I really don't think it is a very helpful category. Bresson, Dreyer Bergman they are all concerned with universal questions and they are all great.

I didn't think of Fellini, Scorsese, Rosselini. Yes you are right, they are more obviously catholic.

And I also missed Bunuel who is perhaps my favourite of all. And a few months back I saw Pasolini's Teorema which is another amazing religious film in the Bunuelian tradition.

The other names on your list are more perplexing.. Ford, Capra may be but Hitchcock, Welles...?

I haven't yet seen the two movies about Saints and their lives by Rosselini and Pasolini. They are on my to-see list.

Alok said...

And I didnt know that Arthur Miller was inspired by this film. There is certainly a lot of similarity in the subject matter but I think Dreyer doesn't really care too much about the injustice and inhumanity of witch-hunt, he more or less leaves it as something obvious and self-evident and goes on a totally different philosophical plane. I think it makes this film much superior to the Arthur Miller play.

Cheshire Cat said...

I'm glad that you posted about this film. I think it's a work of genius, and I'm surprised people compare it unfavourably with "The Passion of Joan of Arc". I don't know if you've seen Ray's "Devi". That's a movie I really liked and I only realized after watching "Day of Wrath" that "Devi" is a rip-off :) Seriously, I don't know if Ray ever watched this movie, but the similarities are uncanny.

I especially love Dreyer's spare use of dialogue. His characters don't speak much, but what they do say conveys something powerful and essential...

By the way, it's not quite accurate to call Bresson a Catholic. He was a Jansenist, and his beliefs were in many ways closer to those of some Protestant sects.

Alok said...

No I have not seen Devi yet. But I have read about it, it does sound similar.

Agree about the use of dialogues. Day of Wrath and Ordet both feel as if they were deliberately made as per "a silent-film aesthetic."

btw, I was just reading this excellent interview yesterday. Very informative. I have to do some wikipedia surfing in the meanwhile to get a grip of the history of christianity.

Cheshire Cat said...

"I haven't been to the movies in a long time. The last film I saw was "The Lives of Others" and that was in February."

"I saw it a few months ago for the first time and saw it again last week."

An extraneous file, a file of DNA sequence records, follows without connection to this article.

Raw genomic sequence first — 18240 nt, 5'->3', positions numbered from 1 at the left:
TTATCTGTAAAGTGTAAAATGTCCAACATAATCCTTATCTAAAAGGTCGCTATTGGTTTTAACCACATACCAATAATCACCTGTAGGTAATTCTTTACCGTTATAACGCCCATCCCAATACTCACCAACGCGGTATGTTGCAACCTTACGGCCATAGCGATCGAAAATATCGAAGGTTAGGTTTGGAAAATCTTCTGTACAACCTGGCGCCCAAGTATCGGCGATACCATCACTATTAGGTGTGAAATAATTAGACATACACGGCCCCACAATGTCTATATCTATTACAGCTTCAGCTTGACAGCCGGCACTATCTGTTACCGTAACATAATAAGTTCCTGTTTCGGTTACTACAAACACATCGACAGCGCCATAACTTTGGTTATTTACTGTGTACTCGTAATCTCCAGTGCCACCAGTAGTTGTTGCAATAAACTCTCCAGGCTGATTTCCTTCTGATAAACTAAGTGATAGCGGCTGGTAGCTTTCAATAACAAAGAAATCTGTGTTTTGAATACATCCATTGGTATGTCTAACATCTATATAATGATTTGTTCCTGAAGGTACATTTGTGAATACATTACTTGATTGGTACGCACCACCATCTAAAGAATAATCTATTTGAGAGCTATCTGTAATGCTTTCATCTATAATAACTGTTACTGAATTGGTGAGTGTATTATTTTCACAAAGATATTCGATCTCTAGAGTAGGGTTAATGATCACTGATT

I love contradictions. I hope there isn't an explanation...

Anonymous said...

-------------
By the way, it's not quite accurate to call Bresson a Catholic. He was a Jansenist, and his beliefs were in many ways closer to those of some Protestant sects.
-------------

Bresson denied that in an interview with Paul Schrader. He wasn't a Jansenist at all. and Jansenism is a Catholic sect like the Jesuits, the Carmelites which all fall under the papacy. Jansenism lost favour with the Church and the Church doesn't support it anymore.

Anonymous said...

---------------------------------
And I also missed Bunuel who is perhaps my favourite of all.
---------------------------------

As Orson Welles said about Bunuel, 'he hates God as only a true Christian can'.

He's to me, the greatest Catholic film-maker of the last century.

As for Hitchcock, watch 'The Wrong Man', 'Shadow of a Doubt', 'Strangers on a Train' and 'I Confess'. The whole notion of guilt and innocence, transference of blame in his films are very Catholic ideas.

Alok said...

cat: sorry to disappoint but no contradiction there. I said "I haven't been to movies" that means I haven't been to the theatres. I saw this and a few other movies on DVD. In general my movie appetite has decreased. Unless I am convinced of its "importance" I don't feel like watching anything.

anonymous: Thanks for reminding the quote about Bunuel. It is great. Also I feel that knowing about sects, traditions and other technicalities of christianity is helpful but not really necessary. Religion is just a starting point and even there the approach is quite universalistic.

Madhat said...

I loved Diary of a country priest! Though I think Pickpocket is a masterpiece, I thought the former was an exceptional movie.
btw, I watched Angels in America after reading your post and I thank you for suggesting it. One of these days, I will write my thoughts on that series. I have been reading your blog and am trying to get hold of the movies you recommend. I guess I have found a trusty, reliable source for my insatiable thirst for cinema.

Alok said...

Hi Madhat, I am very glad you saw it and liked it. About being a "reliable source" I think One should only take pointers from different places but ultimately one should follow one's own interests... :)

Madhat said...

I do have my own sources. How do you think I saw Bresson? But mostly I search around at sites where I sometimes get some info about movies that interest me. For a long time, I procured and saw classics but right now, I am looking out more for contemporary cinema, which I have found harder to find. There are the usual Asian directors whose movies I watch but I am trying to find little known contemporary films like Last Life In the Universe

Alok said...

yes, that's true. Internet and blogs are really great in that way. So many varieties of tastes and opinions.

I loved Last Life in the Universe too. Quirky and very "poetic" as you say..